Chris Hadden and the Royal Cornwall Yacht Club's Race Committee gave it their all to achieve two races on the final day of the Six Metre European Championship, but the wind once again refused to cooperate and their best efforts were thwarted. As a result no Six Metre European Champion, Modern or Classic, could be declared for 2014.
The teams had left the dock at 07.30 for a 09.00 start to the south of St Anthony Head. A light easterly wind filled in ready for race four of the series to start on time and both fleets got away at the first attempt with only Bertie Bicket's Scoundrel I being individually recalled in the Moderns. The first lap went well for both fleets, but the wind began to drop as they approached the first gate and the race committee wisely moved the weather mark in for the second beat.
As the leading boats came up that second beat the wind dropped again to under three knots and with a foul tide right on the nose progress became painfully slow. The race committee wisely elected to shorten at the mark and the Moderns just ghosted across the finish line with Paul Smith's GBR107 Valhalla first, Don Martin's CAN111 Blade Runner second and Scoundrel I, who had sailed their socks off after being over the line at the start, third.
Behind them the Classics were soon becalmed with many of the boats forced to kedge. Fifty-five minutes after the first Classic rounded the leeward mark, Chris Hadden had no choice but to announce that they had run out of time. With no hope that the Classics could now achieve five races he sent them home. A particularly frustrating decision for Andy Postle and the crew of GBR22 Titia, who were leading the race handsomely at the time.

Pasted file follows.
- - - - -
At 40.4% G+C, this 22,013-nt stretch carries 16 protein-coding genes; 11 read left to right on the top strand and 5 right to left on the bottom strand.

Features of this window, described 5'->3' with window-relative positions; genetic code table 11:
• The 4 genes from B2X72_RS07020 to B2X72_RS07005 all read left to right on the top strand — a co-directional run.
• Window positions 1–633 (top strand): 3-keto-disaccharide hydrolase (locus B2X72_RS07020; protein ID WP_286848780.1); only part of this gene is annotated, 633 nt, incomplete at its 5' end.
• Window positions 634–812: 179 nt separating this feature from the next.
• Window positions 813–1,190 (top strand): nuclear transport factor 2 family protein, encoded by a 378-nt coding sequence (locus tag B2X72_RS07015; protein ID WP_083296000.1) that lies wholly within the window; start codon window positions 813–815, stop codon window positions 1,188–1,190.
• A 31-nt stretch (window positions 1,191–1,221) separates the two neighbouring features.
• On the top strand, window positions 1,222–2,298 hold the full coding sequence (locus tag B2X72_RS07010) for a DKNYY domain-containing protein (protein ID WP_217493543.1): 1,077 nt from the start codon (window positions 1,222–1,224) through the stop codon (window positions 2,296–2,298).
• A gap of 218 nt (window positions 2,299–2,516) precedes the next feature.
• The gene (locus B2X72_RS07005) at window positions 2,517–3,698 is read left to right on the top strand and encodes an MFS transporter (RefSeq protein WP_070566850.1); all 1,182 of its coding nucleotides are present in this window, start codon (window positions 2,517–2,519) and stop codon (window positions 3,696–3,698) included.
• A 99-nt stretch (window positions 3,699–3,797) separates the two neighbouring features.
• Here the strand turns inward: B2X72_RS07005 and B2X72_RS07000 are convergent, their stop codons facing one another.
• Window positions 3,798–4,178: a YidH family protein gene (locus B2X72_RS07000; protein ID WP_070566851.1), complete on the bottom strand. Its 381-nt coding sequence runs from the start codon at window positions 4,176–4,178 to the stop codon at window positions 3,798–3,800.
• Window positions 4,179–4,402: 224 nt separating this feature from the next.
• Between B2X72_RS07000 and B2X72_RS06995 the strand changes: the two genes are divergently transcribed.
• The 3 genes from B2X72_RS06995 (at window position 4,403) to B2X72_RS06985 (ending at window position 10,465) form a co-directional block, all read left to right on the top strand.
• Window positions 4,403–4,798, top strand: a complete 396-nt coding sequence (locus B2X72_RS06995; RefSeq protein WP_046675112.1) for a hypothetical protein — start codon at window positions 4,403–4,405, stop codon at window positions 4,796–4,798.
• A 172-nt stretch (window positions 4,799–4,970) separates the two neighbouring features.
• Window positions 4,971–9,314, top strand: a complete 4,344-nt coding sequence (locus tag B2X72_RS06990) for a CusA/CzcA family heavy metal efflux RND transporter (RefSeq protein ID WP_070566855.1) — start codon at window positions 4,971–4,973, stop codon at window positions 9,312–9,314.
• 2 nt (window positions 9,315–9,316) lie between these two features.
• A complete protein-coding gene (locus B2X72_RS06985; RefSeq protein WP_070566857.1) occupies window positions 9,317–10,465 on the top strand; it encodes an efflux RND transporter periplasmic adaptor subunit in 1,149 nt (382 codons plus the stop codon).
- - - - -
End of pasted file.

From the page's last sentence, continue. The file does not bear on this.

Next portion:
With just over an hour still to go until the noon start cut off time, the Moderns waited it out in the hope that the wind would reappear and allow them one more race to validate the regatta. But the gods refused to smile on the Sixes and at 11.40, with not a breath of wind in sight, N over A was hoisted and the boats were sent home for good.
Although no champion could be declared the sailors none the less came together for an informal closing ceremony where they took the opportunity to thank the visiting sailors for travelling so far to race, all the sponsors for their generous support, the Royal Cornwall Yacht Club and its members and staff for their hospitality and the British Six Metre Association for leading the organisation of the regatta. Special thanks were given to the Race Committee who had done sterling work in impossible circumstances, and the loudest applause of all was reserved for Chris Hadden as he came to the stage to receive a small gift of gratitude from the fleet.
International Six Metre Class President Matt Brooks summed up the feeling of the sailors succinctly saying; 'It was a great venue, that was organised superbly, and I look forward to returning in the near future. I think I speak for the entire Six Metre fleet when I say that we all appreciate the work that went into the regatta. We once again very much enjoyed the fellowship of the Sixes and the opportunity to sail against each other and enjoy these wonderful boats.'
It may not have been possible to acknowledge a champion this year, but it has nonetheless been a delightful week. The boats were the stars of the show with the Moderns revelling in all their high tech glory and the Classics awash with gleaming varnish and brass. And the quality of the sailors was incomparable with names like Rod Davis, Phil Crebbin, Andy Beadsworth, James A Hilton Sr, Chris Mason, David Howlett, Pedro Andrade, John Pollard, Martin Westerdahl, Andy Ash-Vie, Peter Kay and Dick Parker, to name but a few, populating the crew lists.
The next International Six Metre Championship will be the 2015 Six Metre World Cup, hosted by the Société Nautique de la Trinité Sur Mer, in La Trinité on the south coast of Brittany, France from 29 May to 5 June 2015. Event website